To all the talented percussionists out there—this is for you. If you’ve been thinking about being in a band as a drum major and you want to know more about the role, you have come to the right place. We understand that you’ve been called for an interview and wish to know what to expect. Or, even if you’re just curious about the role and wish to sign up for a band in the future, this article is for you as well. Here we look at some of the possible Drum Major Interview Questions that can be asked in an interview for a role and the best possible ways to answer them.
Drum Major Interview Questions
So what is a drum major? Well, to start with, a drum major is more than just someone who plays drums in a band. The position comes with duties and responsibilities, and they require good leadership skills as well. And while one doesn’t have to be Tommy Lee to get selected as a drum major, decent skills on the drums are obviously necessary. A Drum Major is supposed to lead by example and exemplify the rest of the band’s positive attitude and high morale while motivating everyone else along the way. It is important to understand what it means to be a drum major. A drum major is not just a musician, but a marching specialist, teacher, administrator, leader, communicator, performer, and in some cases, a friend and a guide too. The band director usually interviews for this role. Even though the interview is done before the candidate is actually asked to display their skills on the drums as an audition, it is equally important for the whole selection process. So let’s check out some of the things that will be looked for in the interview:
- Tell us something about your leadership skills.
As mentioned earlier, a drum major will be expected to lead the band members in multiple roles, which is why it is of immense importance for the director to know about the candidate’s leadership skills. Ideally, the candidate should mention some instances in the past where they stepped up to a situation and responsibly handled a crisis, or about incidents where the candidate was made responsible for a group of people with some specific goals and how they successfully led that team to realize it their goals. Even simple things such as teaching and guiding a kindergarten student will convey the message to the interviewer that the candidate has it in them to take up a position of responsibility, something the interviewer would very much like to see.
- What is your worst character trait?
This question may be asked oppositely too, that is, the candidate may be asked to list some of their best character traits. However, the purpose of these questions is the same; to test the self-awareness of the candidate. Good leaders should be aware of themselves, especially their negative personality traits. Being aware of one’s positives gives one the confidence to put them to good use, but being aware of the negatives allows for improvement. The candidate should state a character trait of themselves which they think can be improved upon and then state the measures they are taking to improve themselves. A person who tries to improve themselves continuously will be a good leader.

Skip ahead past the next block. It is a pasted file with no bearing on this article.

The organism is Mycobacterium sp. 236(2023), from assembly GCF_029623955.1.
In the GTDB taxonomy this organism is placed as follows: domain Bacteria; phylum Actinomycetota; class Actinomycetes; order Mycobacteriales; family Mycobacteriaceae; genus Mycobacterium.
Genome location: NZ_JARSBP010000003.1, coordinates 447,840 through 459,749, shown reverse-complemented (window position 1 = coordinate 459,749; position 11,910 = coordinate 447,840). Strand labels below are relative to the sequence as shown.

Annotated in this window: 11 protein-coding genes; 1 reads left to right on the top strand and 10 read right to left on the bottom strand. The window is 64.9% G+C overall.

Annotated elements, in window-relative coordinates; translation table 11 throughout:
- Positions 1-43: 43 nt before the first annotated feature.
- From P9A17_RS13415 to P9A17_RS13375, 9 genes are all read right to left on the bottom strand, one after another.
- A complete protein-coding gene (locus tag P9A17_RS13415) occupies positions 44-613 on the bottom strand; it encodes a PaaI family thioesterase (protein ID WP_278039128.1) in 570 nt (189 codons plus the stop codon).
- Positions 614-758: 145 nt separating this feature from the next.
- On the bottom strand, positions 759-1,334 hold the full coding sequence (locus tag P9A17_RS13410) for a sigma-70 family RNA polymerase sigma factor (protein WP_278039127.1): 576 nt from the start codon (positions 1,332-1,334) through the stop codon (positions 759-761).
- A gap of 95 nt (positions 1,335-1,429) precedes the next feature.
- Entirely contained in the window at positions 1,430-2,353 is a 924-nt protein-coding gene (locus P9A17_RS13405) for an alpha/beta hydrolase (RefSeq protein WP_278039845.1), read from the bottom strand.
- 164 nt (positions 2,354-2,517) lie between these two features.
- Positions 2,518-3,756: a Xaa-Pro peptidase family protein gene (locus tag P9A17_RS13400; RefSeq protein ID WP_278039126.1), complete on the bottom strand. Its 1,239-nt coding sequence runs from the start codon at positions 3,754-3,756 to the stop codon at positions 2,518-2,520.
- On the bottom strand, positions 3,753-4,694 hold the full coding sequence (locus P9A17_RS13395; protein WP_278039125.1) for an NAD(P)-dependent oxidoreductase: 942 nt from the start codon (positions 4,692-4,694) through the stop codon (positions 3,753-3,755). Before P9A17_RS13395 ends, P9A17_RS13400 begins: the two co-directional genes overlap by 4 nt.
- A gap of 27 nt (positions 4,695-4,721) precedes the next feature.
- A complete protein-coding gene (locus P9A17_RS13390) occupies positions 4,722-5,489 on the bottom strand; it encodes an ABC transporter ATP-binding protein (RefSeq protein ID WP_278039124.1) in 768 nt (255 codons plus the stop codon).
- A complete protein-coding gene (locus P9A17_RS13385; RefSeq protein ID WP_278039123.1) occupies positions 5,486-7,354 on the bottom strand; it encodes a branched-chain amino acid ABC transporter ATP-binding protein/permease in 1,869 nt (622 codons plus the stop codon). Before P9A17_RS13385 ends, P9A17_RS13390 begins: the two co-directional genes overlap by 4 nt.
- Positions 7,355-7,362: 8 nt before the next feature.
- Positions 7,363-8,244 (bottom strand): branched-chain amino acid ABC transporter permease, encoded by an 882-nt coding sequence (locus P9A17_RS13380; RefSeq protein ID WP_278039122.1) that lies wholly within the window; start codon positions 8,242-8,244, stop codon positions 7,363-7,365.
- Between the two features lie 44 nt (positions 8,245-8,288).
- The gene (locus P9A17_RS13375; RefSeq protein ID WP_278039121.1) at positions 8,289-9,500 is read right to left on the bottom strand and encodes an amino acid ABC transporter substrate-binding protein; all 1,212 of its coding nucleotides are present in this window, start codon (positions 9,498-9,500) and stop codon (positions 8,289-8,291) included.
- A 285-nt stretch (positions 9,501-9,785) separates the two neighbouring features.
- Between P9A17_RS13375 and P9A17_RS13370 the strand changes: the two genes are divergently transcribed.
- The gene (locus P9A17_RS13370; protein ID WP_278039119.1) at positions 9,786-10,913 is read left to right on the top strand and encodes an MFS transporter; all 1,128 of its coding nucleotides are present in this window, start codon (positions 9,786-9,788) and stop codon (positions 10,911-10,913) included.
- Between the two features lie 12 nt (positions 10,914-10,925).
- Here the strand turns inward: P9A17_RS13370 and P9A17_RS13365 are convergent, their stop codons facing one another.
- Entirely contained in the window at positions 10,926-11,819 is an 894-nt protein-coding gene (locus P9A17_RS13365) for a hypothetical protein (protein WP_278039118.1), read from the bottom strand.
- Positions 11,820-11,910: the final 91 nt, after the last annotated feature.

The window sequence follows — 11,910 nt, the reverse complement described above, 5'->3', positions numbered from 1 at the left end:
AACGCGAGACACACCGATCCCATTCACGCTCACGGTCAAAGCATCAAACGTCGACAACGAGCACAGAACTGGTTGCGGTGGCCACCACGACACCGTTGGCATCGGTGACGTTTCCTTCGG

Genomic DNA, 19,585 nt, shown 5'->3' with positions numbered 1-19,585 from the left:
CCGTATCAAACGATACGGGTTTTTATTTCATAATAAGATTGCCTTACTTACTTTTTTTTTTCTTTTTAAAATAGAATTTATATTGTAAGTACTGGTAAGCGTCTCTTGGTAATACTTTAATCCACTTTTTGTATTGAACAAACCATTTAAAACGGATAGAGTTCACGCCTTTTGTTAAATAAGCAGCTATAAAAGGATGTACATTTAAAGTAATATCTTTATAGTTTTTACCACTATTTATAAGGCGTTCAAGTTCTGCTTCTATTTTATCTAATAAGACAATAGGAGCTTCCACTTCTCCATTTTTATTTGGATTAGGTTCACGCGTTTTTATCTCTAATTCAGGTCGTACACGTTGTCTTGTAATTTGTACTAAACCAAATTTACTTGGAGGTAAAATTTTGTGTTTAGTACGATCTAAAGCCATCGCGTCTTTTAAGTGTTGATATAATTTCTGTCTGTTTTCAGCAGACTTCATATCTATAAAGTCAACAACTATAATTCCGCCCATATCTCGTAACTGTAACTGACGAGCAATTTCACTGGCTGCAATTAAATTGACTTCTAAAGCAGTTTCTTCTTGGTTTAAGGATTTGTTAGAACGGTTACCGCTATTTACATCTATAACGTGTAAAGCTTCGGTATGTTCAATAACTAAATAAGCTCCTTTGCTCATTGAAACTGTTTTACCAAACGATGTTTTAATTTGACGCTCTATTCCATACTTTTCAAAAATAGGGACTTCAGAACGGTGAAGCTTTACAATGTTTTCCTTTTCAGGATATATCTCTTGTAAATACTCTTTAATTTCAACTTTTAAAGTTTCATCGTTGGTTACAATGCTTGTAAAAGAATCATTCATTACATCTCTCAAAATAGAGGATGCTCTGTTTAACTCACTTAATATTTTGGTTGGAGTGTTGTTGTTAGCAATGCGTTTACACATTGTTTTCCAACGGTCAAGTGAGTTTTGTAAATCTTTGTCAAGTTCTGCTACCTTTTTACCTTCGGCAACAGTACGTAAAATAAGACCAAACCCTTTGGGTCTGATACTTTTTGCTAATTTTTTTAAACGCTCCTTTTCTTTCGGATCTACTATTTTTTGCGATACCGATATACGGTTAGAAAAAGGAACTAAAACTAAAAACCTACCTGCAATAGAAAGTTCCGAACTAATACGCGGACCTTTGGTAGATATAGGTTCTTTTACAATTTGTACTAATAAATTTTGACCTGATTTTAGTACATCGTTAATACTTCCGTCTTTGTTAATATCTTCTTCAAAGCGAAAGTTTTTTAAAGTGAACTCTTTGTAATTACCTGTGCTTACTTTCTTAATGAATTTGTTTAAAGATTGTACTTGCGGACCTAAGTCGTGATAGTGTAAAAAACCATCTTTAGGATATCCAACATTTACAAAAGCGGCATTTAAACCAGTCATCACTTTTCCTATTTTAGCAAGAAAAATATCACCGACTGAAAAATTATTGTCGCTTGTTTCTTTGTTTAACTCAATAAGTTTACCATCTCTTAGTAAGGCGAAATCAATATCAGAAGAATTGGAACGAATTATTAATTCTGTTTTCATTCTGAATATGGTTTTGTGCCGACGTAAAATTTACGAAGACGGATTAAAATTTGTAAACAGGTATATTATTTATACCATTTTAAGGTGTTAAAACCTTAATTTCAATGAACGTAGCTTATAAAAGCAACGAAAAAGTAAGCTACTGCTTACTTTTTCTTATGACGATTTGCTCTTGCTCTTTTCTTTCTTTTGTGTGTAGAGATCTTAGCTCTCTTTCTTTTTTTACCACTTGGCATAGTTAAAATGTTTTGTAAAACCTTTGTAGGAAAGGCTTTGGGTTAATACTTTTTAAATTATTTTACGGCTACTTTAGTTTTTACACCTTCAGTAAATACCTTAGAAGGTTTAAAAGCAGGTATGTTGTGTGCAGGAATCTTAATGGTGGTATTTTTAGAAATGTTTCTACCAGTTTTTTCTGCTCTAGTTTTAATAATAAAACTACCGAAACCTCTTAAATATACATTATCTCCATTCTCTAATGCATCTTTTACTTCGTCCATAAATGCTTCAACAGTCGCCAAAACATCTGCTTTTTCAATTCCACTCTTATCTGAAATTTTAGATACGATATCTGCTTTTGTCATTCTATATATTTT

- Why do you want to be a Drum Major?
The interviewer would like to know the candidate’s motivation behind their application for drum major. This will, in turn, help them determine whether the candidate is a good fit for their band. An ideal candidate should have some positive motivations for being in a band. A proper answer to this question should begin with how the candidate wishes to put their skills to good use by imparting technical knowledge to children and being an example for youngsters to follow. Being passionate about helping out children and caring for their future role in society is also a good answer. A candidate may include a small personal story about how a teacher motivated them during their childhood, which made them realize the importance of being a guide and friend to children, and that now they want to do the same thing by using their knowledge of the drums and teaching the younger generation. However, it is important not to overdo the story part. Nobody likes anything over the top.
- What do you like about our band?
A good candidate will have researched the band they have applied to before coming down for the interview. The interviewer wants to test the candidate’s dedication and diligence through this question by seeing if they have the general tendency to go that little extra mile to get things done right, a quality that is often required while dealing with young students. Most bands give out a good amount of details about them while publishing advertisements inviting auditions. We strongly recommend learning a few things about them from their website, if they have one, before showing up. Or, one could talk to some of the band’s current members to get a good idea about them. An ideal answer should first talk about some of the points about the band which stand out and then highlight the ones which appeal to the candidate and why.
- Can you play as well when your team is losing as when they are winning?
A good drum major should have a cool head and carry on with their job even in stressful situations. The interviewer wants to see whether the candidate would easily give up on their team when the going gets tough. Of course, the correct answer to this question would be a confident yes, but that will probably not be enough to convince a seasoned band director. The candidate would do well to outline past instances where they went on with something despite having slim chances of success. It need not be related to the drums. It could be an incident at sport as well. The interviewer needs to know that the candidate can be trusted to carry on their duties in adverse situations and will not leave the band hanging when it needs them the most.
- If we can’t make you a drum major, would you accept a position as a drum minor?